Error loading page.
Try refreshing the page. If that doesn't work, there may be a network issue, and you can use our self test page to see what's preventing the page from loading.
Learn more about possible network issues or contact support for more help.

The Economist

Apr 17 2021
Magazine

The Economist is a global weekly magazine written for those who share an uncommon interest in being well and broadly informed. Each issue explores domestic and international issues, business, finance, current affairs, science, technology and the arts.

Coronavirus briefs • To 6am GMT April 15th 2021

The world this week

The political CEO • Business and politics are growing closer in America, with worrying consequences

Asia’s next failed state • Myanmar will become a Burmese blaze unless its neighbours adopt a more constructive stance

Be prepared • Inflation is rising. The Federal Reserve should be clearer about what comes next

The final countdown • Joe Biden is wrong to pull troops out of Afghanistan

Softly, softly • The creation of part-human, part-monkey embryos will discomfit many, but research should be encouraged

The Untied Kingdom • The bonds that hold the United Kingdom together are fraying. The government needs to try to mend them

Letters

The long road back to Europe • Many Scots see independence as the antidote to Brexit. It may be its mirror, too

Rule of thumb • DALLAS

Eyes in the sky • ST LOUIS

George Floyd’s legacy • NEW YORK

Seen and not herd • NEW YORK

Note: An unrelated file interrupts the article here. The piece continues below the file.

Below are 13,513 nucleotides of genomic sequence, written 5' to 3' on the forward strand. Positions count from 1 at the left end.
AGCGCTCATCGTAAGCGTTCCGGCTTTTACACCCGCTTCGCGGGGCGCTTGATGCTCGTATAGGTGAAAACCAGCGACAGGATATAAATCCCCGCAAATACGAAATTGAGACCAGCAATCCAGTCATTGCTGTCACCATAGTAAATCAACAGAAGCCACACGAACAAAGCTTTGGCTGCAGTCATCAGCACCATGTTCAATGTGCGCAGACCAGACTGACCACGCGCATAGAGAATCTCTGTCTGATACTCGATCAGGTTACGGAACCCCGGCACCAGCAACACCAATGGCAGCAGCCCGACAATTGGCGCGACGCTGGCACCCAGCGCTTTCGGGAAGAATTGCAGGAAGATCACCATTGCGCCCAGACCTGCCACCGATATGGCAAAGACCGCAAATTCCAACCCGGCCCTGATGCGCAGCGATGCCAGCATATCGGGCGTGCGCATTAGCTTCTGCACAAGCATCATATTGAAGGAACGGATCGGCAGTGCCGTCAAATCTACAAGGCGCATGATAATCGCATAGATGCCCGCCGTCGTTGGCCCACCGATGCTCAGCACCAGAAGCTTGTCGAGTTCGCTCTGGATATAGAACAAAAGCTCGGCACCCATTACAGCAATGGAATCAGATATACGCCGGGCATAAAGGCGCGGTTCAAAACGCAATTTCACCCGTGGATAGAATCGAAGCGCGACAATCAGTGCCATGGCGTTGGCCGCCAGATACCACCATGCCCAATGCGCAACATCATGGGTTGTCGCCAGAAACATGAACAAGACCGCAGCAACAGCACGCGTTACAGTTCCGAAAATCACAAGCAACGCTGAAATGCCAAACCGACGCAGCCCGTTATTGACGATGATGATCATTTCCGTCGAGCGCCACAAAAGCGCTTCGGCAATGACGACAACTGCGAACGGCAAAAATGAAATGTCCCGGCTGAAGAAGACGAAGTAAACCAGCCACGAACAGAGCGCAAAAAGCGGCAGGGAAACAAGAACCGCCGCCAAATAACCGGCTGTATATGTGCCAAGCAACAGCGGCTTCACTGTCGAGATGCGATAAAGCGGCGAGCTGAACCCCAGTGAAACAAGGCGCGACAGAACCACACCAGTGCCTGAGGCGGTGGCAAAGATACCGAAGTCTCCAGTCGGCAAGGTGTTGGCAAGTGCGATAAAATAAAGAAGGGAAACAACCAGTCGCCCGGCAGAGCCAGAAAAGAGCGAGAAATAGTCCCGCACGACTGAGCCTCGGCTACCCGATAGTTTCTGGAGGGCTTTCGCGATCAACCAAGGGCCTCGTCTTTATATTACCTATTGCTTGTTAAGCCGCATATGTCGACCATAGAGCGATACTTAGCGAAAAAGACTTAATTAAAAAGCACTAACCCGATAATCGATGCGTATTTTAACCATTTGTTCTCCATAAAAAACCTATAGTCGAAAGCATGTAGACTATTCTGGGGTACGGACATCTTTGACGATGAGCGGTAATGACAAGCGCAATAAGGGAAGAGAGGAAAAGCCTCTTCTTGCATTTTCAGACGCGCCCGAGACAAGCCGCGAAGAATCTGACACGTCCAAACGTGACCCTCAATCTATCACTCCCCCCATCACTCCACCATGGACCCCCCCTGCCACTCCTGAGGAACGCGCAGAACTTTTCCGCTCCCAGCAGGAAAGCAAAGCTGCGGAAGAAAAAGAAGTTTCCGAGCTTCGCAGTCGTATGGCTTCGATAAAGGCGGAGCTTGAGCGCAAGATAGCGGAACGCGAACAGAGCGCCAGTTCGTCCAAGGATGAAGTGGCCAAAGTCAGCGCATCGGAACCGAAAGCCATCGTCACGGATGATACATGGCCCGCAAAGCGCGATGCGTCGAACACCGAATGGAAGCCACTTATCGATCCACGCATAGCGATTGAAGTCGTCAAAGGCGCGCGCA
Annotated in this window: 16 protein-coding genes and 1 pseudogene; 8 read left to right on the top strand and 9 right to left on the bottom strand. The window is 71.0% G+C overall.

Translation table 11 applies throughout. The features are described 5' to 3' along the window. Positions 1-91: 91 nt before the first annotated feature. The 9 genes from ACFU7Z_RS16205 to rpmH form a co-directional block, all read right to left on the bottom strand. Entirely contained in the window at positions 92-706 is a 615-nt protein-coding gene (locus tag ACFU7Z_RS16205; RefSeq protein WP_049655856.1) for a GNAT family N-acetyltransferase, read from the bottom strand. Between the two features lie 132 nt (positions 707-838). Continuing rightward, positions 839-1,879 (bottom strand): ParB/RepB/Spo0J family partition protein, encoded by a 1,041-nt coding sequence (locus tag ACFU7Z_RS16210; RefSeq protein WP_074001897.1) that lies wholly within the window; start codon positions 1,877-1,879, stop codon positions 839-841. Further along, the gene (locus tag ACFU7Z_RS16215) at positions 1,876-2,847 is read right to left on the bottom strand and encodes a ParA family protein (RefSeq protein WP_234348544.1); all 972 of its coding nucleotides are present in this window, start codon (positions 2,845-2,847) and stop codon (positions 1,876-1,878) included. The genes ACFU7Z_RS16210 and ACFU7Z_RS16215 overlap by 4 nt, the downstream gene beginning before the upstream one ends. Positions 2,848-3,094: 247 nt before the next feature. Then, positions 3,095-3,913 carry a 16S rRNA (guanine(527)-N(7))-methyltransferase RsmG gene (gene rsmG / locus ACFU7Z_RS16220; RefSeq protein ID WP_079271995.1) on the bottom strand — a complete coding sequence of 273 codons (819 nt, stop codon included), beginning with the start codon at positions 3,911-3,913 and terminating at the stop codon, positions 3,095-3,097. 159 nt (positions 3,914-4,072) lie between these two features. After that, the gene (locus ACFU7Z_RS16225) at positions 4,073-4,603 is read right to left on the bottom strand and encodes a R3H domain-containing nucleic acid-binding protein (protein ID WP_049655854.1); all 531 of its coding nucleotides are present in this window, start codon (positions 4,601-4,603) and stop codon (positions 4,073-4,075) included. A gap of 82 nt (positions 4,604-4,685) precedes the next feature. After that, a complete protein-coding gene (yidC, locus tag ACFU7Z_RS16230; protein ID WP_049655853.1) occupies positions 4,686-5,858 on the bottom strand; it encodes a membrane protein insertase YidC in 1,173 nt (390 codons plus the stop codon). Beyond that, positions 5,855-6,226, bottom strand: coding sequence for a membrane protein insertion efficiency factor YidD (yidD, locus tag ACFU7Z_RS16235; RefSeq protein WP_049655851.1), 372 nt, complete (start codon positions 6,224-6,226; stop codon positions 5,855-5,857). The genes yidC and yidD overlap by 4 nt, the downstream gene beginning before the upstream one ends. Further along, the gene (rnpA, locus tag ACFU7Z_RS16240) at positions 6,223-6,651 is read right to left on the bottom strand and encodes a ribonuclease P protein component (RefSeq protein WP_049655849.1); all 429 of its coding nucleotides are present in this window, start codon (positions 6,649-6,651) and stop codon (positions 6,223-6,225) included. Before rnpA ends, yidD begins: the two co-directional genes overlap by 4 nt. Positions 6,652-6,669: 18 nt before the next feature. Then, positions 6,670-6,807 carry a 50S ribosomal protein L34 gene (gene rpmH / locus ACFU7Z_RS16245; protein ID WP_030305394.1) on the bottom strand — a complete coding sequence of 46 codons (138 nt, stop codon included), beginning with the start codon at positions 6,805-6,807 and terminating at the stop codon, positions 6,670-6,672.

The disaster that wasn’t • LOS ANGELES

Good job, Newark • NEWARK, NEW JERSEY

Retreat from Kabul • Joe Biden offers unconvincing reasons for ending America’s longest war

Playing with firearms • RIO DE JANEIRO

St Vincent

No longer top of the class • SAN JOSÉ

Either way, it’s bad news • Two extremists vie in a run-off for Peru’s presidency

Burmese blaze • SINGAPORE

The end of forever • ISLAMABAD

Botanical blessings • BASTAR

Dropped connection • Singapore’s ruling clique loses its reputation for predictability

A patriotic jab, or one that works better? • HONG KONG

A dirty business • GUANGHAN

Misremembering Mao • The Communist Party builds a propaganda festival around its 100th birthday

Explosive diplomacy • DUBAI AND JERUSALEM

Feast, fast and famine • DUBAI

The megaphone • TUNIS

Slug-like and precious • SASSTOWN

Blowing in the wind • ADDIS ABABA

A fracturing Union • BERLIN

On manoeuvres • A Russian military build-up on Ukraine’s border prompts alarm

The big divide • ROME

Fish tongues, harvested by children • OSLO

A Calhounian moment • Forget Hamilton. The spectre of another American politician looms over the European Union

Unhappy anniversary • BELFAST

The dynasty factor • Prince Philip’s death demonstrates the enduring power of dynasticism

India Inc • LUSAKA AND NAIROBI

From handshake to clenched fist • America Inc used to keep politics at arm’s length. What changed?

The future of getting from A to B • New means of moving about may disrupt the car business no less than Tesla has

Stepping down is hard to do • Adjusting to life after the C-suite

Method in the madness • SAN FRANCISCO

Hieronimus boss • PARIS

SEA of opportunity • South-East Asian technology firms are on a hot streak. Can it last?

Losing the war • The global system for fighting financial crime is expensive and largely ineffective

The devil in the data series • SHANGHAI

Base jumping • America’s inflation spike begins

Hand over fist • NEW YORK

A tourist’s guide • The appeal of high-yielding emerging-market dollar bonds